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All Major Cruise Lines Agree to Suspend Operations Amid Coronavirus Pandemic

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Virgin Voyages has announced that the new adult-only cruise line will not be launching in April as originally planned.

Courtesy of Virgin Voyages

Virgin Voyages has announced that the new adult-only cruise line will not be launching in April as originally planned.

The cruising industry has hit pause on sailings for at least 30 days. Virgin Voyages is pushing back its launch as well.

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This is a developing story. For up-to-date information on traveling during the coronavirus outbreak, visit the websites of the Centers for Disease Control and Prevention and the World Health Organization.

The world’s largest group of cruise lines has agreed to suspend cruise ship operations from U.S. ports for 30 days as public health officials continue to address the global coronavirus pandemic.

“[Our] cruise line members are voluntarily and temporarily suspending operations from the U.S. as we work to address this public health crisis,” Kelly Craighead, president and CEO of the Cruise Lines International Association (CLIA), said in a statement.

CLIA consists of more than 50 domestic and international cruise lines, including some of the largest and most well-known lines, such as Carnival Cruise Line, Celebrity Cruises, Crystal Cruises, Cunard Line, Disney Cruise Line, Holland America Line, Norwegian Cruise Line, Oceania Cruises, Princess Cruises, Royal Caribbean International, Seabourn, Silversea Cruises, and Windstar Cruises.

The announcement came after the U.S. Centers for Disease Control and Prevention (CDC) stated that it recommends that travelers—particularly those with underlying health issues—defer all cruise ship travel worldwide, and that cruise ship passengers are at increased risk of the spread of infectious diseases, including COVID-19.

“This is an unprecedented situation,” added Craighead. “This has been a challenging time, but we hope that this decision will enable us to focus on the future and a return to normal as soon as possible.”

The temporary suspension went into effect on March 14, 2020.

Viking Cruises cancels sailings until May 1

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CLIA’s decision came just two days after Viking Cruises became the first cruise line to announce that it will suspend all of its sailings until May 1, citing the significant risks of passengers facing quarantines or isolation due to the global COVID-19 pandemic.

“This is a decision we made with a heavy heart, but with present circumstances what they are, we are unable to deliver the high-quality Viking experience for which we are known,” Viking chairman Torstein Hagen said in a statement.

Hagen noted that the coronavirus outbreak has made travel “exceedingly complicated,” including the fact that a growing number of ports have temporarily closed to cruise ships, that many major attractions the world over are closed, and that countries are placing restrictions on public gatherings and visitors. Viking, which operates a fleet of 79 ocean and river ships, is offering guests who were due to cruise between now and May 1 a future cruise credit of 125 percent of the total that had already been paid to Viking or a full refund.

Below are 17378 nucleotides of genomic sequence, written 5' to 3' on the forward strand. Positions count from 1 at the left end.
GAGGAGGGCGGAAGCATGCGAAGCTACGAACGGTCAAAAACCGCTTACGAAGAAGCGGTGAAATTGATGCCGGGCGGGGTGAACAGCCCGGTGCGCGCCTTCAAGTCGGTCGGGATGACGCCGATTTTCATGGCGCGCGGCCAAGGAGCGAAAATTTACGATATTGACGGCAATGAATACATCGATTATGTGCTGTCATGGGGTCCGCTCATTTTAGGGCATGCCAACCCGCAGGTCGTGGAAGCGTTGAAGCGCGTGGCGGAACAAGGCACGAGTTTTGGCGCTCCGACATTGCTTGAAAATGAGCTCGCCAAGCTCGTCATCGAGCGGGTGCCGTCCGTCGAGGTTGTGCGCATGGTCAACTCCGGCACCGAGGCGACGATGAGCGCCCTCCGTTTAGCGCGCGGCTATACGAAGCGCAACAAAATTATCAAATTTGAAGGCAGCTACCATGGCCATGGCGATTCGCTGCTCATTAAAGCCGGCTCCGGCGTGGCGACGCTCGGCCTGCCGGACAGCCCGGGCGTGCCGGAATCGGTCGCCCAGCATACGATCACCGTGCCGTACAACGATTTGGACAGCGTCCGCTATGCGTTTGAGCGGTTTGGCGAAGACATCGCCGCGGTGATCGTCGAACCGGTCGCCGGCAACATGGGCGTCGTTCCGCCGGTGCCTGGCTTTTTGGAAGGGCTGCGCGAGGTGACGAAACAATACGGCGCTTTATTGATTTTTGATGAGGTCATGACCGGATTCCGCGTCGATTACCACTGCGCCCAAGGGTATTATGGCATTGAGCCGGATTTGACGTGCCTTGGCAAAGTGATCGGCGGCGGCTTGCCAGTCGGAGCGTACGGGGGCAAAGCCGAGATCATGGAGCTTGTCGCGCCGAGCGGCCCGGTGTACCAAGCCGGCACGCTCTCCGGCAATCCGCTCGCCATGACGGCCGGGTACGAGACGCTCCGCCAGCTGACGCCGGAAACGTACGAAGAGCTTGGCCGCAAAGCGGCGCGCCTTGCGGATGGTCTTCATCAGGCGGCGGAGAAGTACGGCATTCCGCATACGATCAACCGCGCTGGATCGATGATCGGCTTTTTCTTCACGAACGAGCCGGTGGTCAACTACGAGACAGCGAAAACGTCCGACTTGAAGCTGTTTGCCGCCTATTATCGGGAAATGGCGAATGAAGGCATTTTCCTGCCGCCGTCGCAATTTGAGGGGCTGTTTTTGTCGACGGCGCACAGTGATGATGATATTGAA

One day after Viking’s announcement, Princess Cruises—which has had two ships, the Diamond Princess in Japan and the Grand Princess in San Francisco, make headlines due to coronavirus outbreaks onboard—said that it will pause global operations of its 18 cruise ships for 60 days, canceling all cruises departing March 12 to May 10, 2020.

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“It is widely known that we have been managing the implications of COVID-19 on two continents,” stated Jan Swartz, president of Princess Cruises. “While this is a difficult business decision, we firmly believe it is the right one,” Swartz added.

Princess said it will allow passengers on canceled cruises to transfer 100 percent of the money paid to the cruise line to a future cruise (and Princess will add a “generous” future cruise credit to that but didn’t say how much). Guests will also be able to request a cash refund.

River cruise line Avalon Waterways has suspended sailings through April 30, and river cruise line AmaWaterways has suspended cruises through April 25, 2020.

A launch delay for Virgin

Virgin Voyages, the new Richard Branson–backed, adult-only cruise line that was supposed to launch in April, has pushed that back as well. The inaugural sailing season for the line’s first vessel, Scarlet Lady, will kick off in mid-July with the maiden voyage now slated for August 7, 2020.

“At this time, much of our attention is focused, rightly, on the current global health crisis. We understand that this is affecting us all in different ways and making many people rethink upcoming cruise plans,” Branson and Virgin Voyages CEO Tom McAlpin said in a joint statement.

Customers on canceled cruises can ask for a 200 percent future credit, as well as an additional $500 onboard credit, if they rebook before June 30, 2020. They can also request a full refund plus 25 percent future cruise credit for a future booking.

This article was originally published on March 13, 2020, and has been updated to reflect current information.

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